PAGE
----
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What the Industry Is Saying About RAI & BAT Merger

WINSTON-SALEM, N.C. — As predicted by industry watchers, Reynolds American Inc. (RAI) and British American Tobacco (BAT) have finally reached a deal to merge.

BAT made a non-binding offer to acquire the remaining roughly 58 percent of RAI common stock it does not currently own for $47 billion in October. Within weeks, RAI formed a transaction committee made up of independent directors to evaluate the bid, as CSNews Online previously reported.

Then there was silence, leading some to speculate on what could be holding up the deal: a better offer, a new incoming U.S. president, or a change in tax policies?

Winston-Salem-based RAI broke its silence on Jan. 17 by revealing it had accepted a new bid from BAT, equally about $49 billion. 

Calling the higher price tag "expected," Bonnie Herzog, managing director of tobacco, beverage and convenience store research at Wells Fargo Securities LLC, said the revised offer is on the low end of average historical 'bump-ups' in bid and offers; however, it makes sense given BAT's "sizeable pre-existing ownership stake" in No. 2 tobacco company in the United States and the strength of its original offer. 

On the subject of U.S. corporate tax reform, Herzog sees relatively low risk that shareholders vote down the deal given the $1B break-up fee and the benefit both sides would see if any corporate tax reform materializes, she said.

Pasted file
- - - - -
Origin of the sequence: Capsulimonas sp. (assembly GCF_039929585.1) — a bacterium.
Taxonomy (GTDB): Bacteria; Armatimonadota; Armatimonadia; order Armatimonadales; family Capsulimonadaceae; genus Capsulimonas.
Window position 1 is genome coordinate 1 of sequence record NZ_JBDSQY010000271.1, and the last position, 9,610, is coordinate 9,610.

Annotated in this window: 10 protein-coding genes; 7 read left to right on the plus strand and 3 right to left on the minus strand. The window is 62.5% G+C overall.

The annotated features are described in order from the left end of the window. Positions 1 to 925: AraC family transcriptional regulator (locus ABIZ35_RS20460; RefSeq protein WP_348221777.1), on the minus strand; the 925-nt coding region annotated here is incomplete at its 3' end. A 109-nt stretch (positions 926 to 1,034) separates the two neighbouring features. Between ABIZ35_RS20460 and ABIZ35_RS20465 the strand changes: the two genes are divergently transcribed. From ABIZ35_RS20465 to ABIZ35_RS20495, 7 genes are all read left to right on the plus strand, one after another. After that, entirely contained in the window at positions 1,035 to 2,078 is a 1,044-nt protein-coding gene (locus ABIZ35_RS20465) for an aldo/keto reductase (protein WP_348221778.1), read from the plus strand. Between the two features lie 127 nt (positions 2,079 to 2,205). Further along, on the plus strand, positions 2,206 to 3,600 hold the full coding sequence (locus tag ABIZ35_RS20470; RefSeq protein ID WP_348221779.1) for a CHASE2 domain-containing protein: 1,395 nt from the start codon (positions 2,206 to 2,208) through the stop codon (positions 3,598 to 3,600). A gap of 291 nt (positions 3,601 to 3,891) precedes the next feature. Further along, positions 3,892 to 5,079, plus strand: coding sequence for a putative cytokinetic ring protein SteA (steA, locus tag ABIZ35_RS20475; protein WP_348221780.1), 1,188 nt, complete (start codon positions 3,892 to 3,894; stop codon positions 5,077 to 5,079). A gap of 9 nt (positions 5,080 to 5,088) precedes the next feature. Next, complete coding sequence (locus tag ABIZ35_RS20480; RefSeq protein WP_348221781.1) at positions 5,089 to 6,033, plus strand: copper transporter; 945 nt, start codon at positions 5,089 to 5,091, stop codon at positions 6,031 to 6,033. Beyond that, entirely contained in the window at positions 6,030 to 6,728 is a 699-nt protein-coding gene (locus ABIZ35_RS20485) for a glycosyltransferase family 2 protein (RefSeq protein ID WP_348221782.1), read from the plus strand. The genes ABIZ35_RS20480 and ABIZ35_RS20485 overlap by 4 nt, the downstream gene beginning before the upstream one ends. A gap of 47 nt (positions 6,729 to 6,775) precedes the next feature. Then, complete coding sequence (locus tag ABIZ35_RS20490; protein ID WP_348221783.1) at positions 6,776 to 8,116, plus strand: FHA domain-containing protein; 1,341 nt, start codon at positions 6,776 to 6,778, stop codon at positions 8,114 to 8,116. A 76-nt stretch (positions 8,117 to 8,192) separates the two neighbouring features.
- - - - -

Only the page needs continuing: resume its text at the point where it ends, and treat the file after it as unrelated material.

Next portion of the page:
"We believe the revised offer reflects BAT/RAI's global potential to compete in reduced risk products (RRPs) including procurement, [research and development] and other cost considerations," Herzog said, adding Wells Fargo Securities expects the deal will be approved relatively quickly given the companies' existing close relationship and lack of geographic overlap which could lead to antitrust risks.

She added, "BAT's timing is opportune given its ambitions in vapor/RRPs, which could benefit from RAI's momentum with VUSE Vibe in the U.S. and promising heat-not-burn CORE platform in Japan." 

Key positives in the deal, Herzog explained, include:

  • BAT will have full ownership of the lucrative U.S. market, complementing its existing presence in high growth emerging markets;
  • Significant synergies/cost savings above the original $400-million synergy target;
  • The creation of the world's largest listed RRP company with better aligned incentives and greater investments in RRPs; and
  • Geographic diversification. 

As Vivien Azer, director and senior research analyst at Cowen and Co., explained, the transaction increases BAT's exposure to the U.S., which represents the largest market in terms of dollar sales, excluding China. 

"BAT acquires the No. 2 player in the U.S. market with the No. 1 menthol brand — Newport — and three out of the top four brands," Azer said, adding London-based BAT will also now have access to RAI's next generation technology, including VUSE. VUSE holds over a 40-percent share in the U.S.

The synergies, according to Azer, are expected to be derived from procurement, product development and corporate costs, and support the company's initiative to deliver margin expansion of 50 to 100 basis points per year. 

With RAI and BAT moving ahead with its planned tie-up, could more tobacco moves be on the horizon? According to Herzog, the merger does increase the likelihood of Philip Morris International acquiring Altria Group Inc. as scale becomes increasingly critical as the industry consolidates.

"We don't expect PM to sit idly by as BAT becomes the world's largest global tobacco and RRP company," she added.

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